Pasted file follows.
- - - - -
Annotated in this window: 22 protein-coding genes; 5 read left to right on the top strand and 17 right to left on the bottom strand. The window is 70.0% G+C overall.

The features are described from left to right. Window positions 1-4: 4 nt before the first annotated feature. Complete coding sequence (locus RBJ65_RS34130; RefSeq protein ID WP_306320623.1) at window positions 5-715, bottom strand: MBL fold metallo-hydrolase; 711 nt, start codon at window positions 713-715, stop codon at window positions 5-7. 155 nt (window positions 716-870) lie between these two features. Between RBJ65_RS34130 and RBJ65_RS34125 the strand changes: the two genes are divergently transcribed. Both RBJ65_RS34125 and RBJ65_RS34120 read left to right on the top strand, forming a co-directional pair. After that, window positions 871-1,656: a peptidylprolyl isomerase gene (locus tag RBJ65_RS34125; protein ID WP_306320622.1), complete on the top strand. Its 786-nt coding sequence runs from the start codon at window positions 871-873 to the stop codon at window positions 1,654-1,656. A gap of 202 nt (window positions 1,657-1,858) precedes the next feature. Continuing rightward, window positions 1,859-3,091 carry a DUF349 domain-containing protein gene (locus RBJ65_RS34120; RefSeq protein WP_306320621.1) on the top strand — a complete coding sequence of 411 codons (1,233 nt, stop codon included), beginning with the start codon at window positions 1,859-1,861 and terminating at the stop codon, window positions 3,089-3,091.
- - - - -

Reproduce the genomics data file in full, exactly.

Annotated in this window: 22 protein-coding genes; 5 read left to right on the top strand and 17 right to left on the bottom strand. The window is 70.0% G+C overall.

The features are described from left to right. Window positions 1-4: 4 nt before the first annotated feature. Complete coding sequence (locus RBJ65_RS34130; RefSeq protein ID WP_306320623.1) at window positions 5-715, bottom strand: MBL fold metallo-hydrolase; 711 nt, start codon at window positions 713-715, stop codon at window positions 5-7. 155 nt (window positions 716-870) lie between these two features. Between RBJ65_RS34130 and RBJ65_RS34125 the strand changes: the two genes are divergently transcribed. Both RBJ65_RS34125 and RBJ65_RS34120 read left to right on the top strand, forming a co-directional pair. After that, window positions 871-1,656: a peptidylprolyl isomerase gene (locus tag RBJ65_RS34125; protein ID WP_306320622.1), complete on the top strand. Its 786-nt coding sequence runs from the start codon at window positions 871-873 to the stop codon at window positions 1,654-1,656. A gap of 202 nt (window positions 1,657-1,858) precedes the next feature. Continuing rightward, window positions 1,859-3,091 carry a DUF349 domain-containing protein gene (locus RBJ65_RS34120; RefSeq protein WP_306320621.1) on the top strand — a complete coding sequence of 411 codons (1,233 nt, stop codon included), beginning with the start codon at window positions 1,859-1,861 and terminating at the stop codon, window positions 3,089-3,091.